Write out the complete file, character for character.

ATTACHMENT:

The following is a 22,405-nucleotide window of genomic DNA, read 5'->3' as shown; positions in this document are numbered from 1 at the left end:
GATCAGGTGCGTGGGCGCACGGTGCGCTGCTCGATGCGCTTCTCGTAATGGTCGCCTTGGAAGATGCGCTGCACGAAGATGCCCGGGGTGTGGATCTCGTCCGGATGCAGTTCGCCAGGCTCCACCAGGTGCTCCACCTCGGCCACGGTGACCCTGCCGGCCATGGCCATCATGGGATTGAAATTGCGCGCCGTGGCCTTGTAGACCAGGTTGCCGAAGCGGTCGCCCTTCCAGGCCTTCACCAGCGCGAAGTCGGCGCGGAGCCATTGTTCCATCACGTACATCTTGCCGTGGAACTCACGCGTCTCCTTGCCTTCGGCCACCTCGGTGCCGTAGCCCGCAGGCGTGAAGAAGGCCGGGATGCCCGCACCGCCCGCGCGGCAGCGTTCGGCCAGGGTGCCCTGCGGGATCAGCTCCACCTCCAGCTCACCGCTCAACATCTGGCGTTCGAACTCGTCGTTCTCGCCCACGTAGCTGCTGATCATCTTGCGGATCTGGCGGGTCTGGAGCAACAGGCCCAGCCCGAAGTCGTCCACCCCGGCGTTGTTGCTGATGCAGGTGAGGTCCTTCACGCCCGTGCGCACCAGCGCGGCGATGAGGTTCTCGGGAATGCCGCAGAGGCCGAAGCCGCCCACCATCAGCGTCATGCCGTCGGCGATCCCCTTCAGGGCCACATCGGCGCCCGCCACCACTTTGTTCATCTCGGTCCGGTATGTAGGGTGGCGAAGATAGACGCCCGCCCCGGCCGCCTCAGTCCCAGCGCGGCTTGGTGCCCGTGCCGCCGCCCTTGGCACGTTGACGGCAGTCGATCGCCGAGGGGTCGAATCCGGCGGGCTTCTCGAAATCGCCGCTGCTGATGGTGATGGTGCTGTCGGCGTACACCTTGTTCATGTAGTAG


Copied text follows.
The following is a 22,405-nucleotide window of genomic DNA, read 5'->3' as shown; positions in this document are numbered from 1 at the left end:
GATCAGGTGCGTGGGCGCACGGTGCGCTGCTCGATGCGCTTCTCGTAATGGTCGCCTTGGAAGATGCGCTGCACGAAGATGCCCGGGGTGTGGATCTCGTCCGGATGCAGTTCGCCAGGCTCCACCAGGTGCTCCACCTCGGCCACGGTGACCCTGCCGGCCATGGCCATCATGGGATTGAAATTGCGCGCCGTGGCCTTGTAGACCAGGTTGCCGAAGCGGTCGCCCTTCCAGGCCTTCACCAGCGCGAAGTCGGCGCGGAGCCATTGTTCCATCACGTACATCTTGCCGTGGAACTCACGCGTCTCCTTGCCTTCGGCCACCTCGGTGCCGTAGCCCGCAGGCGTGAAGAAGGCCGGGATGCCCGCACCGCCCGCGCGGCAGCGTTCGGCCAGGGTGCCCTGCGGGATCAGCTCCACCTCCAGCTCACCGCTCAACATCTGGCGTTCGAACTCGTCGTTCTCGCCCACGTAGCTGCTGATCATCTTGCGGATCTGGCGGGTCTGGAGCAACAGGCCCAGCCCGAAGTCGTCCACCCCGGCGTTGTTGCTGATGCAGGTGAGGTCCTTCACGCCCGTGCGCACCAGCGCGGCGATGAGGTTCTCGGGAATGCCGCAGAGGCCGAAGCCGCCCACCATCAGCGTCATGCCGTCGGCGATCCCCTTCAGGGCCACATCGGCGCCCGCCACCACTTTGTTCATCTCGGTCCGGTATGTAGGGTGGCGAAGATAGACGCCCGCCCCGGCCGCCTCAGTCCCAGCGCGGCTTGGTGCCCGTGCCGCCGCCCTTGGCACGTTGACGGCAGTCGATCGCCGAGGGGTCGAATCCGGCGGGCTTCTCGAAATCGCCGCTGCTGATGGTGATGGTGCTGTCGGCGTACACCTTGTTCATGTAGTAG